(flower stall / Zurich, Switzerland /Julie Cook / 2018)

“When you sit down to eat, pray.
When you eat bread, do so thanking Him for being so generous to you.
If you drink wine,
be mindful of Him who has given it to you for your pleasure and as a relief in sickness.
When you dress, thank Him for His kindness in providing you with clothes.
When you look at the sky and the beauty of the stars,
throw yourself at God’s feet and adore Him who in His wisdom has arranged things in this way.
Similarly, when the sun goes down and when it rises,
when you are asleep or awake, give thanks to God,
who created and arranged all things for your benefit, to have you know,
love and praise their Creator.”

St. Basil the Great

looking for saints in all kinds of places

This is the very perfection of a man,
to find out his own imperfections.

St. Augustine


(St. Augustine of Hippo painting by Philippe de Champaigne, 1650)

Great are you, O Lord, and exceedingly worthy of praise;
your power is immense, and your wisdom beyond reckoning.
And so we humans, who are a due part of your creation, long to praise you –
we who carry our mortality about with us,
carry the evidence of our sin and with it the proof that you thwart the proud.
Yet these humans, due part of your creation as they are, still do long to
praise you.
You arouse us so that praising you may bring us joy,
because you have made us and drawn us to yourself,
and our hearts are restless until they rest in you.

The passage above appears to have been written by a person who was painfully aware
of his own mortality and sins yet yearns, nay longs,
to be in the arms of the Beloved Creator.

And so perhaps it might be hard for those of us reading these long ago penned words
to imagine that this person was not always so deeply attuned to
living life worshiping the Triune God.

For the past couple of days, my posts have veered toward the idea of saints.
No particular reason really…and when there seems to be no real rhyme nor reason for my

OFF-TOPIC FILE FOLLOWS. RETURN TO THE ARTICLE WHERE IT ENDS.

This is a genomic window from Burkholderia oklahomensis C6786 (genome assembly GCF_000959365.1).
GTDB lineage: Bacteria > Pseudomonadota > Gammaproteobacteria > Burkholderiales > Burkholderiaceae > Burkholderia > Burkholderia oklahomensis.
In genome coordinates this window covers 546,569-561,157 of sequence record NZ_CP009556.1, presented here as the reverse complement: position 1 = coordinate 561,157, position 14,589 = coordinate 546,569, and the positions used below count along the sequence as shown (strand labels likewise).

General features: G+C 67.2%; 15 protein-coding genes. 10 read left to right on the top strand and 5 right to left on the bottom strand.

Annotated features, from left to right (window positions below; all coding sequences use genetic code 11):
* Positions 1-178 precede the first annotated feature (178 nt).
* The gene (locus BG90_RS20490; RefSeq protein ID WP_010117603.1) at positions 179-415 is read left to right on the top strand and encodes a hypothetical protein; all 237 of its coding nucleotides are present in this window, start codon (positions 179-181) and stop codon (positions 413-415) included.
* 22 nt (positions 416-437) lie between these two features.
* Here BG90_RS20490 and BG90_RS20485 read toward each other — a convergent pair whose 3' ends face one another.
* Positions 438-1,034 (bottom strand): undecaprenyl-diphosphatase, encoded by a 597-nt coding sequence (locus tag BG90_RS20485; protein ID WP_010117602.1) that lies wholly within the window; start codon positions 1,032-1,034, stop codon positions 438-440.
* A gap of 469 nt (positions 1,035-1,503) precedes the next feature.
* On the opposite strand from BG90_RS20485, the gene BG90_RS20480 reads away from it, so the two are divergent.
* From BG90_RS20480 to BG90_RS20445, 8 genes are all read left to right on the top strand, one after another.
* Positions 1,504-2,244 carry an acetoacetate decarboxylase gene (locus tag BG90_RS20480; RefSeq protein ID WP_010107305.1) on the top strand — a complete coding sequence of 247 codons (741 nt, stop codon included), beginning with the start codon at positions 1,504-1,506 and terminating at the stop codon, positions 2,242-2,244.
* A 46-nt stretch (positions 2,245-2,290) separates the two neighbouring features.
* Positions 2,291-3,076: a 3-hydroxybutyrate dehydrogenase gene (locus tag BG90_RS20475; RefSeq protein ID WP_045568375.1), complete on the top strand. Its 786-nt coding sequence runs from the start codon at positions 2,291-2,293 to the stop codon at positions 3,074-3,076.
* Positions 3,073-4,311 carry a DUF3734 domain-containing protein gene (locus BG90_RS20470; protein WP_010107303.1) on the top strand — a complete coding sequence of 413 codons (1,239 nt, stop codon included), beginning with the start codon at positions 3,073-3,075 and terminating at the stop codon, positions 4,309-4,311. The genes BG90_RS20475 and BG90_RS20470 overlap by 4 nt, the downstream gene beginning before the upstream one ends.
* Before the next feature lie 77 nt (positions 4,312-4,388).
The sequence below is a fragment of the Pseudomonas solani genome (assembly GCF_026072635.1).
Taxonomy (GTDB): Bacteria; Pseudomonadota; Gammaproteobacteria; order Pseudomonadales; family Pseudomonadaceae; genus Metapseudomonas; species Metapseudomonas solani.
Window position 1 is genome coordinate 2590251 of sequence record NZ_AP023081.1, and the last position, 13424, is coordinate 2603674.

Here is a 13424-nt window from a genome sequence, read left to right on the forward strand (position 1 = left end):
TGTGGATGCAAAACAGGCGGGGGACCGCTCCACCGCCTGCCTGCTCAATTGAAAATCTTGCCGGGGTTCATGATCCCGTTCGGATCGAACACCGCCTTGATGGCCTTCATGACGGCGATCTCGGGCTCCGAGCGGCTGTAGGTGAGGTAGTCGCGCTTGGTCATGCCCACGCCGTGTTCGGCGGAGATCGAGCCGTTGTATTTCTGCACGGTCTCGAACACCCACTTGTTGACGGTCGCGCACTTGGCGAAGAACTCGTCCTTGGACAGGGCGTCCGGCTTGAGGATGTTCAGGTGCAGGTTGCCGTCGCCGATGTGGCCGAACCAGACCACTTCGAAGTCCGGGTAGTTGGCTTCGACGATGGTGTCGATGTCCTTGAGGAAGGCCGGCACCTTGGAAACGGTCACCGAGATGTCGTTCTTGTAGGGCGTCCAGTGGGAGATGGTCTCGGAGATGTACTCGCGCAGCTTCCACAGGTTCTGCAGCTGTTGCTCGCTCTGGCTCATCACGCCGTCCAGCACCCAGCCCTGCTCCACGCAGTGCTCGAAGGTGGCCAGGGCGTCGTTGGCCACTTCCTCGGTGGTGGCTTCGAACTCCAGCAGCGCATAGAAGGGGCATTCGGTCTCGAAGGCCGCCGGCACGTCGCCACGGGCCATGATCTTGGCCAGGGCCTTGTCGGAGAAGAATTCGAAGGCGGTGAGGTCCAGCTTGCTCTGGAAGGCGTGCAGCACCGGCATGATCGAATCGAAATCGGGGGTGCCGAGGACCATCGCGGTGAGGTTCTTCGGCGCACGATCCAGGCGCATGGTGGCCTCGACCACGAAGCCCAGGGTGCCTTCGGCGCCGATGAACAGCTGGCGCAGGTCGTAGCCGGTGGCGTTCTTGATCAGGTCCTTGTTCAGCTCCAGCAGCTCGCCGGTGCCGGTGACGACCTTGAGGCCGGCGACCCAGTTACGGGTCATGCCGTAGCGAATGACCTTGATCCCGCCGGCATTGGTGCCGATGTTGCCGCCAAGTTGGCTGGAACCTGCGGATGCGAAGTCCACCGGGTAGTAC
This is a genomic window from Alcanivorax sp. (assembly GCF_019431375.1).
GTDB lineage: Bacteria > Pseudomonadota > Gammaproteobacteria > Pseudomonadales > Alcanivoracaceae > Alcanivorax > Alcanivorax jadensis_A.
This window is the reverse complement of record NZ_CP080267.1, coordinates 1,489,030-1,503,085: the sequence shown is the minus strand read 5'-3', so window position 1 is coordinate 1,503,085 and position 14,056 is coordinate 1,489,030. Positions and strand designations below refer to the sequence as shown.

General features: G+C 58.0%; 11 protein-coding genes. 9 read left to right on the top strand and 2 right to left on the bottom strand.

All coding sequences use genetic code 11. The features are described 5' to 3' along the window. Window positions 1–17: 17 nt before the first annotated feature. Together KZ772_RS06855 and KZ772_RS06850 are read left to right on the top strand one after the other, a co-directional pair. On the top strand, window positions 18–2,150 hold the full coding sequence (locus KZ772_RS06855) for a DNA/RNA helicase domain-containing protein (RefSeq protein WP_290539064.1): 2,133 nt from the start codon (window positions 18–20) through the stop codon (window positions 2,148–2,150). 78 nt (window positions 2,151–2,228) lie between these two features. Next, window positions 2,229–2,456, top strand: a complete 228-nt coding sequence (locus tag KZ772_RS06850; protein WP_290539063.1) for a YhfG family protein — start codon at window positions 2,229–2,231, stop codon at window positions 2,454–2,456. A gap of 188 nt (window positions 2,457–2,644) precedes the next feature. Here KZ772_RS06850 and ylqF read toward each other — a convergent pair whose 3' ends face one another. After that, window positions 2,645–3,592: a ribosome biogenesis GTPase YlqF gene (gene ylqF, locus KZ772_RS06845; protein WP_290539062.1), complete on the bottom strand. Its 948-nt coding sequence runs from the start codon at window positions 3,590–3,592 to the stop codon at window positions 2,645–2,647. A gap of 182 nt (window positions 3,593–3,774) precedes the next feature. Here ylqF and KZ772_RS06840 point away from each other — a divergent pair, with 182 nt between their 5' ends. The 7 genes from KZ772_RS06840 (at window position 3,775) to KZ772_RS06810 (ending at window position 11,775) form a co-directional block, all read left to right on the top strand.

ramblings, that usually just means the Holy Spirit is at work and not so much
me.

Yesterday’s post offered two quotes summing up the notion of sainthood quite nicely…
yet it was especially the Kierkegaard quote which serves to remind us that God’s mastery
of creation is one thing, but to be able to make saints from sinners…
well, that’s something else altogether.

Augustine of Hippo…
a giant when it comes to thought and theory has been studied down through the ages by
all sorts of students—from theologians and philosophers to literates and historians…
many of whom have been Believers and many who have not.

Yet Augustine was not always one of Christendom’s most learned and revered theologian
turned saint.

According to Wikipedia,
“His first insight into the nature of sin occurred when he and a number of friends stole
fruit they did not want from a neighborhood garden.
He tells this story in his autobiography, The Confessions.
He remembers that he did not steal the fruit because he was hungry,
but because “it was not permitted.”
His very nature, he says, was flawed.
‘It was foul, and I loved it.
I loved my own error—not that for which I erred, but the error itself.”
From this incident, he concluded the human person is naturally inclined to sin
and in need of the grace of Christ.”

Augustine went on to have a long-lasting affair with a woman who bore him an
illegitimate son.
He later broke off that relationship in order to marry a 10-year-old heiress but had to wait
two years until she was of legal marrying age.
During his wait, he took up with another concubine.

Yet the time came in which Augustine abandoned all concubines and fiancees alike
lamenting“that he was not a lover of wedlock so much as a slave of lust”

Eventually, at the age of 31, Augustine broke off all his relationships with these
various women because he, like many before and after him, had his Road to Damascus moment.
He was struck from his lofty, self-absorbed, carnal way of living by the
One True Omnipotent God who literally called out to him..

As Augustine later shared
“his conversion was prompted by a childlike voice he heard telling him to
“take up and read” (Latin: tolle, lege), which he took as a divine command to open the Bible
and read the first thing he saw.

Augustine read from Paul’s Epistle to the Romans –
the “Transformation of Believers” section, consisting of chapters 12 to 15 –
wherein Paul outlines how the Gospel transforms believers,
and the believers’ resulting behaviour.
The specific part to which Augustine opened his Bible was Romans chapter 13,
verses 13 and 14, to wit:

“Not in rioting and drunkenness, not in chambering and wantonness,
not in strife and envying,
but put on the Lord Jesus Christ,